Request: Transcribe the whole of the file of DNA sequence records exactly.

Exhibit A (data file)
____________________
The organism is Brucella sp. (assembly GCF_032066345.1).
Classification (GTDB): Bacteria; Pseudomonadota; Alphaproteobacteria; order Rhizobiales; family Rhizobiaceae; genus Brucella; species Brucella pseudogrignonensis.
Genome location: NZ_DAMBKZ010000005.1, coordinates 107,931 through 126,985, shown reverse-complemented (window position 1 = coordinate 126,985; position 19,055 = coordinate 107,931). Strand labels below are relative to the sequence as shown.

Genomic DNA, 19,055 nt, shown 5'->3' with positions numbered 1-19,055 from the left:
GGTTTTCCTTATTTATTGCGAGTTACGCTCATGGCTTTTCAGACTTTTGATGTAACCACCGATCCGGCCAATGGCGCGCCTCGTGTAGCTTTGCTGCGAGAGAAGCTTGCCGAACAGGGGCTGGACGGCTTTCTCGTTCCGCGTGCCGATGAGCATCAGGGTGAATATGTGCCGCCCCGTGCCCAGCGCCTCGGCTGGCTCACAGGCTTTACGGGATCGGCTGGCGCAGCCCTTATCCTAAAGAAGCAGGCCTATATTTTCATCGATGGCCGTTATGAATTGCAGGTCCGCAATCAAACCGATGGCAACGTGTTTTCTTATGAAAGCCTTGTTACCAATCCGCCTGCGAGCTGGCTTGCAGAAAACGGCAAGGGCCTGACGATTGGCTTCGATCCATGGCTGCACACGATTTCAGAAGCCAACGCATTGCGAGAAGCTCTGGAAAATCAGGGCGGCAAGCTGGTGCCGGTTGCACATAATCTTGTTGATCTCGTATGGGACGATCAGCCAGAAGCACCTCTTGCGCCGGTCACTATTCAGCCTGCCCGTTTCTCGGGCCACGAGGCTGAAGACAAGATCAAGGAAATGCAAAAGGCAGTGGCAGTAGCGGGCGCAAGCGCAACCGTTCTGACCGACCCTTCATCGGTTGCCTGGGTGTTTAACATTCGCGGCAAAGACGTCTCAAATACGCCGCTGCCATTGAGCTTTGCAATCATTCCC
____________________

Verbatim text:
The organism is Brucella sp. (assembly GCF_032066345.1).
Classification (GTDB): Bacteria; Pseudomonadota; Alphaproteobacteria; order Rhizobiales; family Rhizobiaceae; genus Brucella; species Brucella pseudogrignonensis.
Genome location: NZ_DAMBKZ010000005.1, coordinates 107,931 through 126,985, shown reverse-complemented (window position 1 = coordinate 126,985; position 19,055 = coordinate 107,931). Strand labels below are relative to the sequence as shown.

Genomic DNA, 19,055 nt, shown 5'->3' with positions numbered 1-19,055 from the left:
GGTTTTCCTTATTTATTGCGAGTTACGCTCATGGCTTTTCAGACTTTTGATGTAACCACCGATCCGGCCAATGGCGCGCCTCGTGTAGCTTTGCTGCGAGAGAAGCTTGCCGAACAGGGGCTGGACGGCTTTCTCGTTCCGCGTGCCGATGAGCATCAGGGTGAATATGTGCCGCCCCGTGCCCAGCGCCTCGGCTGGCTCACAGGCTTTACGGGATCGGCTGGCGCAGCCCTTATCCTAAAGAAGCAGGCCTATATTTTCATCGATGGCCGTTATGAATTGCAGGTCCGCAATCAAACCGATGGCAACGTGTTTTCTTATGAAAGCCTTGTTACCAATCCGCCTGCGAGCTGGCTTGCAGAAAACGGCAAGGGCCTGACGATTGGCTTCGATCCATGGCTGCACACGATTTCAGAAGCCAACGCATTGCGAGAAGCTCTGGAAAATCAGGGCGGCAAGCTGGTGCCGGTTGCACATAATCTTGTTGATCTCGTATGGGACGATCAGCCAGAAGCACCTCTTGCGCCGGTCACTATTCAGCCTGCCCGTTTCTCGGGCCACGAGGCTGAAGACAAGATCAAGGAAATGCAAAAGGCAGTGGCAGTAGCGGGCGCAAGCGCAACCGTTCTGACCGACCCTTCATCGGTTGCCTGGGTGTTTAACATTCGCGGCAAAGACGTCTCAAATACGCCGCTGCCATTGAGCTTTGCAATCATTCCC